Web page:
Legitimate Decades – From Guest Blogger Brian Suiter

Continuing our 25th anniversary blog series, in addition to Triad team members, we will also be sharing posts from clients, friends, and community partners who have been a part of our journey to reach this milestone. We hope to authentically uplift and represent their voices through stories, thoughts on our mission, and in any other creative way they can come up with. Kicking us off is long time Triad friend, Brian Suiter. Brian has maintained a friendship with partners Zach and Brent since an early ULI hard hat tour of our Yankee on High project. Brian also previously worked with our managing director, Todd, and they continue to ride together in Pelotonia. During the pandemic, Brian struck out to be his own boss joining Tom Vetter and Brenan Palma as a Principal at River West Partners. Please take a moment to read his thoughts on authenticity and what it means to develop partnerships in a meaningful way.  Follow Brian for updates on his professional work, his journey as a cancer survivor riding for a cure, and mural enthusiast trying to bring more murals to Columbus.

To whom it may concern:

Decades. Legitimately decades. I’ve known Brent, Zach, and Todd collectively for more years than Triad has existed. I was introduced to Brent and Zach at a “hard hat” tour event at their Yankee Trader building. We shared a pint at Char Bar afterwards and talked real estate. Seldom, do I get to find people that can geek out while debating parking ratios and community engagement. I had found “like minds”.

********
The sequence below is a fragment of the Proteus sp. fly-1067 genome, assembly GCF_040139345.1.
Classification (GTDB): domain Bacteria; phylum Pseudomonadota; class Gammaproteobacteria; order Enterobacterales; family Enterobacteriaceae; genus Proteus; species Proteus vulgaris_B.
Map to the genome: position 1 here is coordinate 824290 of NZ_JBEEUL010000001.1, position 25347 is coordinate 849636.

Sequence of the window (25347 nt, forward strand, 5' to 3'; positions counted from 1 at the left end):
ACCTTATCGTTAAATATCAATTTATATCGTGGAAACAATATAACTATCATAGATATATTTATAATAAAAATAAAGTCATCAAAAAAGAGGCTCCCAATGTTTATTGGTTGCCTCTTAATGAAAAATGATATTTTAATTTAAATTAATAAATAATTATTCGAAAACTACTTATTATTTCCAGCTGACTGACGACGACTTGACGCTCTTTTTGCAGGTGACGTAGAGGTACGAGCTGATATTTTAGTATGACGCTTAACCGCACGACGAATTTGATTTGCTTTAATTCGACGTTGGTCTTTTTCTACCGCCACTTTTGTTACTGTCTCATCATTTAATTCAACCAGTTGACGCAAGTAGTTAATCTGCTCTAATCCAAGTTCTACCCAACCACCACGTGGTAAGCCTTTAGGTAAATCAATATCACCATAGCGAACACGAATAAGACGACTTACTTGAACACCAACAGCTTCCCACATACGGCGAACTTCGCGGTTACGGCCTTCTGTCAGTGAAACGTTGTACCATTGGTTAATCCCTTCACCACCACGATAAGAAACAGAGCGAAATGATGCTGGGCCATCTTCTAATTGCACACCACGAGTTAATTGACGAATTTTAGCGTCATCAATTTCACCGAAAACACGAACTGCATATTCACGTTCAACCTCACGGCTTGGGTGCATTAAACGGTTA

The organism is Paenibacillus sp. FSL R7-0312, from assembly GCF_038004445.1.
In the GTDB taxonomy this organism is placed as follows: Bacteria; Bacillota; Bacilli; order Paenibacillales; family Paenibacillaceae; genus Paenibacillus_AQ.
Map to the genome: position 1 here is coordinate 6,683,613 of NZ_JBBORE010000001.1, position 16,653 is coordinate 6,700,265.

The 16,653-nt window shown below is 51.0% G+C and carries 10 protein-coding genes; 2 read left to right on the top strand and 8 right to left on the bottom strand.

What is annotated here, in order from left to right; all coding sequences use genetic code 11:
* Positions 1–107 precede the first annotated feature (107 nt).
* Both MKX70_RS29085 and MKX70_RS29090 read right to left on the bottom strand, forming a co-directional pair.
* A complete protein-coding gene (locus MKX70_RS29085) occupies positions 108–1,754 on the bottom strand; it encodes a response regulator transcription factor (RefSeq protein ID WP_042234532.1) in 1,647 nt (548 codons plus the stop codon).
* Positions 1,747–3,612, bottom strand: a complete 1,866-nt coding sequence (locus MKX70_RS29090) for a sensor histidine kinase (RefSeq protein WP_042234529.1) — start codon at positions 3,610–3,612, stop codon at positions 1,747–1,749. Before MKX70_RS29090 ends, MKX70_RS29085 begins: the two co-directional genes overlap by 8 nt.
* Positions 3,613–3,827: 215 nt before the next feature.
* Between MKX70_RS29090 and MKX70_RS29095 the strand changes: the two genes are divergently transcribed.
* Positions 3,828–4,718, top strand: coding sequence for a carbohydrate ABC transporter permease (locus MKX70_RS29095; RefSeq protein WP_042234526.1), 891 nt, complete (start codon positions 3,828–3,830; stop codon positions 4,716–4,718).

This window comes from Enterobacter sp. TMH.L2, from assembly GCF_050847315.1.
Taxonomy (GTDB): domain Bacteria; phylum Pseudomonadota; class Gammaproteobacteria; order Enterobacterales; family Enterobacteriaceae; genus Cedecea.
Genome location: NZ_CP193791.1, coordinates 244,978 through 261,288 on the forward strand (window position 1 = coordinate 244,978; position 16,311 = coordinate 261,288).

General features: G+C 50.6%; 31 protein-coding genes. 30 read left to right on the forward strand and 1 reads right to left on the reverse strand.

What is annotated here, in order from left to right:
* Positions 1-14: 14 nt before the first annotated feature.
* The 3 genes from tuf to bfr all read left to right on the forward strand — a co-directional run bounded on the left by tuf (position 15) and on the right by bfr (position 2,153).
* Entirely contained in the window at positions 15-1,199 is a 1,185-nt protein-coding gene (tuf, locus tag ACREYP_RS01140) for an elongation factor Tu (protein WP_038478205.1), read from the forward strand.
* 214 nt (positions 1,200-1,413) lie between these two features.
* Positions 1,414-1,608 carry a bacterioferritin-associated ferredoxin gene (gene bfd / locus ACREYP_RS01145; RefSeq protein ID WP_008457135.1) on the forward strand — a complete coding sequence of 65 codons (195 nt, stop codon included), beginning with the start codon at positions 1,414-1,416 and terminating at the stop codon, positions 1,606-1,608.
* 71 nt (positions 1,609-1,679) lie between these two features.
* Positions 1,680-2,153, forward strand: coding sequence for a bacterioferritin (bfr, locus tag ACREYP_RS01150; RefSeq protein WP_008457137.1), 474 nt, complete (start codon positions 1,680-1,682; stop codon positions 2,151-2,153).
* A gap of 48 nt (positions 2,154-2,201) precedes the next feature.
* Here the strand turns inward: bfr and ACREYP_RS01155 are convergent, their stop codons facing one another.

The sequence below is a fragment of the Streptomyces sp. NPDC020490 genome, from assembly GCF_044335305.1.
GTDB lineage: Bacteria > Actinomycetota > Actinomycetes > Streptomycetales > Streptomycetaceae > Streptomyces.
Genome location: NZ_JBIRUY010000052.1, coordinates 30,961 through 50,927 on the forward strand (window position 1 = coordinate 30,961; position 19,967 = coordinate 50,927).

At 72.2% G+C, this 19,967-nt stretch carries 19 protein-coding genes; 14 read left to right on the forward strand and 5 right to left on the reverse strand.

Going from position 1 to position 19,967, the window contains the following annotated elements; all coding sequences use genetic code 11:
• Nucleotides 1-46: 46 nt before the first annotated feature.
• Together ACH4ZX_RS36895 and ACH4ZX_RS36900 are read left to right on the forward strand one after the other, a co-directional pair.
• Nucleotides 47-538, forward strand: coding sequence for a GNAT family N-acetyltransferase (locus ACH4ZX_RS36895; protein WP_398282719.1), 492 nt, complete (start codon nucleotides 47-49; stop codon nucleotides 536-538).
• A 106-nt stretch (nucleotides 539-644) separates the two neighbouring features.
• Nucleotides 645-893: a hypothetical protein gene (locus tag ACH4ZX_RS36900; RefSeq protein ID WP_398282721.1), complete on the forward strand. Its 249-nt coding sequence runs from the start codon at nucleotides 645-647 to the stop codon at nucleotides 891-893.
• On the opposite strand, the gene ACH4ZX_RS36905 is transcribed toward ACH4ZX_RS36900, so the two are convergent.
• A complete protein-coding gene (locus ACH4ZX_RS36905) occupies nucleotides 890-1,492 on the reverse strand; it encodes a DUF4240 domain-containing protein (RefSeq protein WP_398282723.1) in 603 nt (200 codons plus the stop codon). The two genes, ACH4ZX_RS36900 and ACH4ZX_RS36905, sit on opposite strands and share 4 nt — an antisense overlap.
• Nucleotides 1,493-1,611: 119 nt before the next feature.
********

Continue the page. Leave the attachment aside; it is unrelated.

A few years later, in a separate part of life, I got to know Todd and spent just as many hours with him collaborating in a conference room as on a bike, training for Pelotonia. Similarly, I had found a “like mind”. Fast forward a couple more years and Triad is looking to add to their team, Brent and Zach, unknowingly, described Todd to me as we discussed the new role. I’m a big believer in transitive law and the belief that good people should know good people, and in this case, “like minds” should know each other.

The connections between us individually, or the value in making connections to each other, are neither very remarkable occurrences though. Everyone should seek out “like minds” to debate with. Everyone should introduce friends to friends.

What is remarkable is that over the decades of time that I’ve known Brent, Zach, and Todd, they remain truly authentic to who they are, how they want to own, run, and organize their businesses and what they want from their work and their lives. Seeking that authenticity, during some of the most critical intersections in my professional life, I’ve sought out and found authentic, thoughtful, and meaningful guidance from them, individually and as a team. Despite some of that guidance being hard to hear, it was critical in my planning and strategy, to have an honest and direct perspective.

In a world where everyone is sold on 30-second video clips and instant reactions, authenticity suffers. Regardless of the location being on a bike while sharing a single lane road or in the basement wine bar of Denmark sharing a bottle of wine, authenticity is proven over decades. Legitimate decades.